Men of all classes wore hats. This was usually what was known as a tricorn hat. This continued to be worn by poorer men after different hats became fashionable. By the end of the century we would have seen the beaver worn in fashionable areas. This became what is now known as the top hat. Not all though were that tall and being made from beaver fur, not black.
Ladies fashion varied enormously as the century progressed. Hoops of various dimensions were worn to exaggerate hips. By the end of the century though what was known as the empire look was the thing. While it harped back to ancient Rome the look was a much simpler and more practical form which to our eyes looks much more modern. High-waisted, many of the dresses used cotton fabric. However for the average Caldecote villager of either sex clothing would have been much simpler and plainer that that worn by the fashionable.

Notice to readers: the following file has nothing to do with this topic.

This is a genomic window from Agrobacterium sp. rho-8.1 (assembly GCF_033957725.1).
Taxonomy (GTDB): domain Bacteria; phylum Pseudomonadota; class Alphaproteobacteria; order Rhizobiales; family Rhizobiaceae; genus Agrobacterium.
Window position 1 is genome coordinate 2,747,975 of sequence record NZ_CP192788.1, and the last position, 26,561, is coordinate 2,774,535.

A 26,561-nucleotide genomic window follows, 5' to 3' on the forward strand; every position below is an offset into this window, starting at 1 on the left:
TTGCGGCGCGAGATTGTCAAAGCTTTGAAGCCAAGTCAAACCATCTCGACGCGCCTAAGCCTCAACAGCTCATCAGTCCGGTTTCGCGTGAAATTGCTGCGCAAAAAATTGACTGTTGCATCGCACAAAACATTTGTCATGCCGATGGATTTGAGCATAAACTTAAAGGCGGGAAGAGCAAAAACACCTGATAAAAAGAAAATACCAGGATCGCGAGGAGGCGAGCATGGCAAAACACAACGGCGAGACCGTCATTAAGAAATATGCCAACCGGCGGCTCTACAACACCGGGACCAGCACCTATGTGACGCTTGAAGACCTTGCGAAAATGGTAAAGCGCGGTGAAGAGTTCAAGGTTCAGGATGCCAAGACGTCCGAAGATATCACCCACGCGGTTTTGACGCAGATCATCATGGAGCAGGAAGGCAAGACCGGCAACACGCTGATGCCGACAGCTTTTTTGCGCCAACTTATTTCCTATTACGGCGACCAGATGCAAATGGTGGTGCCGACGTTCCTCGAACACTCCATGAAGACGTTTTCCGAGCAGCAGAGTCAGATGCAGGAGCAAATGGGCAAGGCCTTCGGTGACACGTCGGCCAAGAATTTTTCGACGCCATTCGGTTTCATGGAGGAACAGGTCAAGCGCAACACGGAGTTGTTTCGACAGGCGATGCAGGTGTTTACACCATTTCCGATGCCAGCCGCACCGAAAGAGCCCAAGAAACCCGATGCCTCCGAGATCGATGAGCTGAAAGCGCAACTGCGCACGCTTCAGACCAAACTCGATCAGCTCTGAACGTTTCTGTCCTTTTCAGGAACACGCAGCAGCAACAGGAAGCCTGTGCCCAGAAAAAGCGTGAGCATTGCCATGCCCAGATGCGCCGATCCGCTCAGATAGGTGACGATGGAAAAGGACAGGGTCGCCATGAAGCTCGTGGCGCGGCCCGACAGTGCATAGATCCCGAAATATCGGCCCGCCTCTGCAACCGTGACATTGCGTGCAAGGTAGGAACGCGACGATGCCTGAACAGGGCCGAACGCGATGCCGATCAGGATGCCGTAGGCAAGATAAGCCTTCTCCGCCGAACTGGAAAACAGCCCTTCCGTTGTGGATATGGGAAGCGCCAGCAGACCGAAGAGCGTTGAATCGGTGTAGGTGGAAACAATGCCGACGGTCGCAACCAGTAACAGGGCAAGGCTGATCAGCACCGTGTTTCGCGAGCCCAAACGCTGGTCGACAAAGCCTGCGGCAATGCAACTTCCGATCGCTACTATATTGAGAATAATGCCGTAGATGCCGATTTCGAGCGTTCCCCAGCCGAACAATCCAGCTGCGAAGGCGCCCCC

Below: 18th century man and a milkmaid
Below; two images of 18th century women’s clothing. In the right picture we can see the use of hoops. These are not suitable outfits for the rich and fashionable going out and about in society. They would be worn by poorer women or wealthier women about the home as less formal wear. Caldecote women would have worn similar garments.
Below; two images of 18th century women’s clothing. In the right picture we can see the use of hoops. These are not suitable outfits for the rich and fashionable going out and about in society. They would be worn by poorer women or wealthier women about the home as less formal wear. Caldecote women would have worn similar garments.by